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Government releases plan to end up with road fatalities


By Andrea Fisher

The Queensland Government has released a two-year plan to achieve its goal of zero fatalities or serious injuries on the roads.

Tougher measures for drunk and distracted drivers, targeted education campaigns and preparation of state’s roads for new transport technologies are among a 50-point the Queensland Road Safety Action Plan 2020-21 that will aim to bring the road death toll down.

Transport and Main Roads Minister Mark Bailey said the latest iteration of the action plan had been informed by a series of road safety-focused community workshops and events held across Queensland over the past 12 months.

He said, “more than 17 people are killed or seriously injured Queensland roads every day.” However, the effects of these tragedies do not only stop with the victims.

According to Mr Bailey, “every one of these casualties has a ripple effect on individuals, families and communities across Queensland.”

“ This is why it is important to continue to invest in road safety and to have it be the government’s first priority in order to save lives and reduce suffering, ” he said.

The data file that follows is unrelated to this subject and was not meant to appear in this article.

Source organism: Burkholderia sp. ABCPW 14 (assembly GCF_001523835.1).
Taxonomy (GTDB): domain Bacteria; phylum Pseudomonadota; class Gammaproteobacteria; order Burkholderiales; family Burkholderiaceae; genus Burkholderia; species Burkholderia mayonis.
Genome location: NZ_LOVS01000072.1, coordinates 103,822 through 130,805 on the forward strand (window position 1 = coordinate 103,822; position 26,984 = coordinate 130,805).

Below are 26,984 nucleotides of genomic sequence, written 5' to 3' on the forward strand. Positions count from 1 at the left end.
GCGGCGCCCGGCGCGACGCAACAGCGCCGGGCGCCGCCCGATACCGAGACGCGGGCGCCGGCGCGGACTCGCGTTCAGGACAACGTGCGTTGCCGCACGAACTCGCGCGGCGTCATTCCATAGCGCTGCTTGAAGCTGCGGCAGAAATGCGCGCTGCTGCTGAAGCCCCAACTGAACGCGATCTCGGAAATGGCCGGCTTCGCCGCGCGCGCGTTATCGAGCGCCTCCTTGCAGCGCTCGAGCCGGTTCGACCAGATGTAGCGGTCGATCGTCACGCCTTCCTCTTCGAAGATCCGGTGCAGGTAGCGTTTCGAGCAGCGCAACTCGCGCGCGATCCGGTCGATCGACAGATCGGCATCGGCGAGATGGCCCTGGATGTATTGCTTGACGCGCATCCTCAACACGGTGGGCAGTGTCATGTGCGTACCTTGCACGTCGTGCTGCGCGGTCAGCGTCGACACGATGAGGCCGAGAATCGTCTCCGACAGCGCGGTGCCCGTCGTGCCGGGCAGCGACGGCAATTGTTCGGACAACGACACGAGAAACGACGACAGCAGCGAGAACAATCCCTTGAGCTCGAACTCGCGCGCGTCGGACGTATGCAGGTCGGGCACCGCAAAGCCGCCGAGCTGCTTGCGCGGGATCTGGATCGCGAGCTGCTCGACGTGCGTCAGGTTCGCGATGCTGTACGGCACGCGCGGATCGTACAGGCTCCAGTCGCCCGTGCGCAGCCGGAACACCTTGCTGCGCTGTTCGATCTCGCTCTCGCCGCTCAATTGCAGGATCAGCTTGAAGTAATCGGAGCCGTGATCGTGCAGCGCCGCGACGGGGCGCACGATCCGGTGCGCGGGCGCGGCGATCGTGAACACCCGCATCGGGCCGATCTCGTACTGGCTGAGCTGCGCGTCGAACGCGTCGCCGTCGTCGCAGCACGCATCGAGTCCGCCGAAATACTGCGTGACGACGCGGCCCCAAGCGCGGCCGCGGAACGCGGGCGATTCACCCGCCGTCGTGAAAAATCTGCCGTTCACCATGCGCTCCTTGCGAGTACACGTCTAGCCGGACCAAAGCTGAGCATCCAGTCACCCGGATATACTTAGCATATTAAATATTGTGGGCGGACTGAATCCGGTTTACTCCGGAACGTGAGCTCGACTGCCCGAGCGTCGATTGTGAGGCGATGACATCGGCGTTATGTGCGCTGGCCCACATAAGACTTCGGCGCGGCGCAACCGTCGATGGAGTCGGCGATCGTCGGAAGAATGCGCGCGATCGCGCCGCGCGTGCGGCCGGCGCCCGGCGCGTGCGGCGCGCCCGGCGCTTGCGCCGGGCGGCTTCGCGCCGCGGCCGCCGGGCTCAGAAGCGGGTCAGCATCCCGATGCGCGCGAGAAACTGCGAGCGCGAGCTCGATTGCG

Mr Bailey said new cameras that can detect drivers using mobile phones illegally would be trialled in Queensland next year, following the introduction of $1000 fines for drivers caught using their phone behind the wheel from 1 February 2020.

Under the new action plan, the Department of Transport and Main Roads will work with Queensland Police to trial these cameras. Mr Bailey said this technology offers the same opportunity to improve road safety as did the introduction of speed cameras in the 1990s where road causalities dropped significantly.

He said, “the action plan has a strong focus on improving our road infrastructure, particularly for pedestrians, bike riders and motorcyclists.”

The action plan also includes new education systems for road safety and drink drivers, cameras that will target people not wearing seatbelts and continued expansion of pedestrian protection. Mr Bailey said this initiative has been critical to seeing the road toll come down.

He said, “there is still plenty of work to do, and this action plan will guide us toward the areas that require our greatest focus. “Zero deaths on our roads may sound like an ambitious vision, but it’s the only acceptable vision we can aim for. ”

All 50 actions and further details of the new action plan can be accessed on the department’s website.

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